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Thursday, July 16, 2015

Giving Up on DSLR Photography

Update:
Seeing the tremendous response to this article, I asked AmateurNikon readers to take a survey. The results (data & analysis) can be found here

Introduction

A bit weird article for today. But just like you have to talk to your children about death when a pet or grandma dies, you must also talk to yourself about the possibility of giving up on DSLR photography. Why should you do that? When should you do that? What do we mean by "giving up" anyway?

Photography is a hobby. It can be other things too (like a profession for some people, part-time or full-time), but for the vast majority of people, it is a hobby. And as a hobby, it is supposed to bring you enjoyment, right?

For the purposes of today's article:
Giving up on DSLR photography means you sell/give away your interchangeable lens camera as well as all your lenses. Any equipment you use to take photos is fixed-lens.
This practically means you decide to take photos with a mobile phone or, for a few of you, a compact camera.

Reasons

Why would you want to do that? There are many possible reasons. Read the following, and if you see yourself in any of the situations below, you should consider it very carefully - and, above all, objectively.

Taken with a DSLR, but, honestly, you could do the same with any mobile phone camera


1) It's too complex for you
I have spent countless hours trying to learn how to play the piano. It just doesn't work for me. Maybe my brain isn't wired properly, maybe I don't have a talent for music, maybe I just don't want it enough. It doesn't matter.
The same applies to using a DSLR camera. It doesn't mean you're stupid, or a bad person. Instead of punishing yourself and spending money on something that makes you miserable, get rid of what feels complicated, and take photos with your mobile phone or a small, simple-to-use compact camera. You'll take photos that will be far more rewarding and meaningful to you.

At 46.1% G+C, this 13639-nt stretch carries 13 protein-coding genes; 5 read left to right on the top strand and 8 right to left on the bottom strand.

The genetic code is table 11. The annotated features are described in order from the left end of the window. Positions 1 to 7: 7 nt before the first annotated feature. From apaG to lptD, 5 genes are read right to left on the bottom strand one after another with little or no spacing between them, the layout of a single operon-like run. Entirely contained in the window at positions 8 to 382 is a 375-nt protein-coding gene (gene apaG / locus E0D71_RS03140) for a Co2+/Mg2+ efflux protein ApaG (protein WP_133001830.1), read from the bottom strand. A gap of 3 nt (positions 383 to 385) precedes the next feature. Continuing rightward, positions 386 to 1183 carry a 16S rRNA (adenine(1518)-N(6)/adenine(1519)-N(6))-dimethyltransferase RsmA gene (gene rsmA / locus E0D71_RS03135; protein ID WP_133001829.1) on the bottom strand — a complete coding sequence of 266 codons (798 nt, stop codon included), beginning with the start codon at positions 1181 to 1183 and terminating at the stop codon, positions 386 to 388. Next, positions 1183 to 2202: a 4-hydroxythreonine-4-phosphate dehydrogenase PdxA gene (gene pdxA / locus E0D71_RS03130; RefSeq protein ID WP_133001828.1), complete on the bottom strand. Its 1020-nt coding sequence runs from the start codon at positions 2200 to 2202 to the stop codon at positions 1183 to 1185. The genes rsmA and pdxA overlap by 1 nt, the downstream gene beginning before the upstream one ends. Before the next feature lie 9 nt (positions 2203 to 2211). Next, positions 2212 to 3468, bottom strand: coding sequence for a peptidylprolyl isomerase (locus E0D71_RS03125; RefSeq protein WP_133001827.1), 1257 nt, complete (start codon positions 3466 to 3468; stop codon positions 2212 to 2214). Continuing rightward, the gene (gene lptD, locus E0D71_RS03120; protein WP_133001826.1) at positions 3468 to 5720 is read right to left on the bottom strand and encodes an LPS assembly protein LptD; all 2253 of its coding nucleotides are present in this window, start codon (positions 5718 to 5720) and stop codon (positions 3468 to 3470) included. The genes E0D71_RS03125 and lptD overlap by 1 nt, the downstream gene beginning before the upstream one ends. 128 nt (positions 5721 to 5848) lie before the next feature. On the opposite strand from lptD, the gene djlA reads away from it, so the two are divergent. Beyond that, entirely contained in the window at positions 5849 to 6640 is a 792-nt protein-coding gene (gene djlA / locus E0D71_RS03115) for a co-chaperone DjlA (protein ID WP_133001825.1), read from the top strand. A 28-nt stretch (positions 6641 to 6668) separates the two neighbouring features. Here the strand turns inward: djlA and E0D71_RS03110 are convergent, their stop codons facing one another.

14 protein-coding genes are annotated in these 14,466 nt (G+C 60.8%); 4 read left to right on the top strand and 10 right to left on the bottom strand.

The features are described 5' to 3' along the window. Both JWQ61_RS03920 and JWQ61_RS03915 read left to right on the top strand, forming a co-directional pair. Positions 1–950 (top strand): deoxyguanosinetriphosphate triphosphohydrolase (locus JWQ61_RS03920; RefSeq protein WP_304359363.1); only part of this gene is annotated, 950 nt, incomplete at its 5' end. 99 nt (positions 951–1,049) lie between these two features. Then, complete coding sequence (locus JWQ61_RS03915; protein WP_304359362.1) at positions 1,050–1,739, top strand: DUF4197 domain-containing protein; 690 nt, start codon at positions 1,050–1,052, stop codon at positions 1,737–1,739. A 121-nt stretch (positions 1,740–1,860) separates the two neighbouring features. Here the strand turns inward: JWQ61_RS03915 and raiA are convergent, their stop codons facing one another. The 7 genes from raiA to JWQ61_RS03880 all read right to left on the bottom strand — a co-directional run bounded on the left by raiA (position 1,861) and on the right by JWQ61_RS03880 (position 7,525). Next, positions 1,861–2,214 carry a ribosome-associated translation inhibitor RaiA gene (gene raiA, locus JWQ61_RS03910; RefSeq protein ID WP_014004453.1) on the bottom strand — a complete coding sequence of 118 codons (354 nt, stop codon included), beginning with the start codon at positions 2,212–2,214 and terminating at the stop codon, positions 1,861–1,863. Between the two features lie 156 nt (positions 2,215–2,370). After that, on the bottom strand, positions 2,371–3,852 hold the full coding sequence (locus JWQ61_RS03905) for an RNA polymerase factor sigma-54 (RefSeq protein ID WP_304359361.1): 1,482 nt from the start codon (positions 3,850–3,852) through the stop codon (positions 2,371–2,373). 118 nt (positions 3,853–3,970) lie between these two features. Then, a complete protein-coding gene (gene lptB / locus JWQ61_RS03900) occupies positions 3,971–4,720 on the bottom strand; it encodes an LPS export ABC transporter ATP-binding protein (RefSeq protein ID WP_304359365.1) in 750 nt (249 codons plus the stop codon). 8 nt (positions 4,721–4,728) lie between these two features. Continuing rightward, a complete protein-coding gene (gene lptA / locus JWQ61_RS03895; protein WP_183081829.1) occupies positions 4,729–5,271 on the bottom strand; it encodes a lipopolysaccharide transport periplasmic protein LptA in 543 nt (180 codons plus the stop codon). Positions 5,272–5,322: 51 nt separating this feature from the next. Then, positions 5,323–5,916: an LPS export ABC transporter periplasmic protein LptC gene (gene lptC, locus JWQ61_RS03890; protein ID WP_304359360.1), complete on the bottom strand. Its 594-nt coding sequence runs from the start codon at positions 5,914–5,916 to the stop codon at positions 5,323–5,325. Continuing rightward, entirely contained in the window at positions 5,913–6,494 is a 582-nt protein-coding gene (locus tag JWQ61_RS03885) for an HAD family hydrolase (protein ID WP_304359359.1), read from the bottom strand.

2) It's too expensive.
Although there are solutions in the used market, let's not fool ourselves. DSLR systems are comparatively more expensive than other photographic tools. A 10+ year old camera with the most basic kit lens can be found for about $100-120. You can get a far more modern used compact (or even mobile phone) for the same amount of money, or even far less.

3) It's too big and heavy.
Even with mirrorless solutions, interchangeable lens cameras are bigger and heavier than compacts (let alone phones).

4) You don't see any improvement in your photography, no matter how hard you try. 
This is more complex to discern compared to the prior three, but it's still a reality. Perhaps, in fact, it's the most decisive reason for which someone gives up on DSLR photography.
Imagine the scenario: You've spent years taking photos with a compact camera and/or a mobile phone. You buy a DSLR with its kit lens, and - after perhaps struggling for quite some time - you finally manage to operate it properly (i.e. outside its Auto mode). Then you realize, your photos don't look any different than before. Even in purely technical terms, the kind of photos that used to be blurry are still blurry; the colors are still dull; the tonality is still flat. In terms of composition this is even more accentuated (since composition and art are irrelevant to the equipment used). You perhaps then fall into the trap of "hey, maybe I need another lens". And so you start spending money on lenses. And the vicious cycle begins...

Deciding. When and How

The right moment for deciding DSLRs are not for you is entirely individual. However, more often than not a decision like that might come after some important event/period, both photographically and generally.

Examples:
- A wedding
- A trip abroad
- A child's birthday party or soccer game

Taken with my mobile phone camera. So what? The cocktail was more important than photography

As you can perhaps guess, this happens because disappointments/realizations related to what I said earlier (complexity, price, size/weight, lack of improvement) become very evident after such occasions. Of course, very few people give up after only one or two attempts - although I personally know one such person. But if you have been trying again and again to get great pics e.g. at your son's baseball practice and time after time you get the same results, there comes a point in which you might (quite justifiably) wonder whether it's worth it to keep funneling money into photographing equipment. Maybe - the thought process goes - using a cheap, easy-to-use compact camera is just as good in preserving nice memories, for 1/10 of the weight and money.

The "How" of giving up on DSLR photography is easy: Go cold turkey. Sell everything at once. Don't hesitate for a moment (i.e. don't keep only the camera and one lens). If you already have a compact camera, use it. If you have a reasonably decent mobile phone, start using that. Enjoy the pics you're getting, cherish the moments you experience.

DSLRs (and their lenses) are just tools. If you ever decide to give it another go, there will always be there, waiting for your money...




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